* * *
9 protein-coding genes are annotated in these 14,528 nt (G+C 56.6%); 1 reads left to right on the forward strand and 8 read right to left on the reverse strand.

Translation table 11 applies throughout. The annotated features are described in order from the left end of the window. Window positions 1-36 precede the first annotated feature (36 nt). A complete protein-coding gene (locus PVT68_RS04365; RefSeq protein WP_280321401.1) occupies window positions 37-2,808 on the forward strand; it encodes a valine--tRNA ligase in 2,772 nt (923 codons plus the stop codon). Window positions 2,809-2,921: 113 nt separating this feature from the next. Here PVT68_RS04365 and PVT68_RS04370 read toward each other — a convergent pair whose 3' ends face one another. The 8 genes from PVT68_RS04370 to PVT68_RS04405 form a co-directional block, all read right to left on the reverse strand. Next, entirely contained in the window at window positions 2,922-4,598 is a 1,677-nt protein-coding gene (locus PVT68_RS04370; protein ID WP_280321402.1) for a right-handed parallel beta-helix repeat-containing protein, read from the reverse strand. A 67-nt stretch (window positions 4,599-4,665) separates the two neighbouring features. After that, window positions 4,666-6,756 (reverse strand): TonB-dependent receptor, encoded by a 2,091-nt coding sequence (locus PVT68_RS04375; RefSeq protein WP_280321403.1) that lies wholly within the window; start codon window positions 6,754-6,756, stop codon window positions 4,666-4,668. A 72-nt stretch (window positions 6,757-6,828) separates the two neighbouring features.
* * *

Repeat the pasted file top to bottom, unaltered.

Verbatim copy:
9 protein-coding genes are annotated in these 14,528 nt (G+C 56.6%); 1 reads left to right on the forward strand and 8 read right to left on the reverse strand.

Translation table 11 applies throughout. The annotated features are described in order from the left end of the window. Window positions 1-36 precede the first annotated feature (36 nt). A complete protein-coding gene (locus PVT68_RS04365; RefSeq protein WP_280321401.1) occupies window positions 37-2,808 on the forward strand; it encodes a valine--tRNA ligase in 2,772 nt (923 codons plus the stop codon). Window positions 2,809-2,921: 113 nt separating this feature from the next. Here PVT68_RS04365 and PVT68_RS04370 read toward each other — a convergent pair whose 3' ends face one another. The 8 genes from PVT68_RS04370 to PVT68_RS04405 form a co-directional block, all read right to left on the reverse strand. Next, entirely contained in the window at window positions 2,922-4,598 is a 1,677-nt protein-coding gene (locus PVT68_RS04370; protein ID WP_280321402.1) for a right-handed parallel beta-helix repeat-containing protein, read from the reverse strand. A 67-nt stretch (window positions 4,599-4,665) separates the two neighbouring features. After that, window positions 4,666-6,756 (reverse strand): TonB-dependent receptor, encoded by a 2,091-nt coding sequence (locus PVT68_RS04375; RefSeq protein WP_280321403.1) that lies wholly within the window; start codon window positions 6,754-6,756, stop codon window positions 4,666-4,668. A 72-nt stretch (window positions 6,757-6,828) separates the two neighbouring features.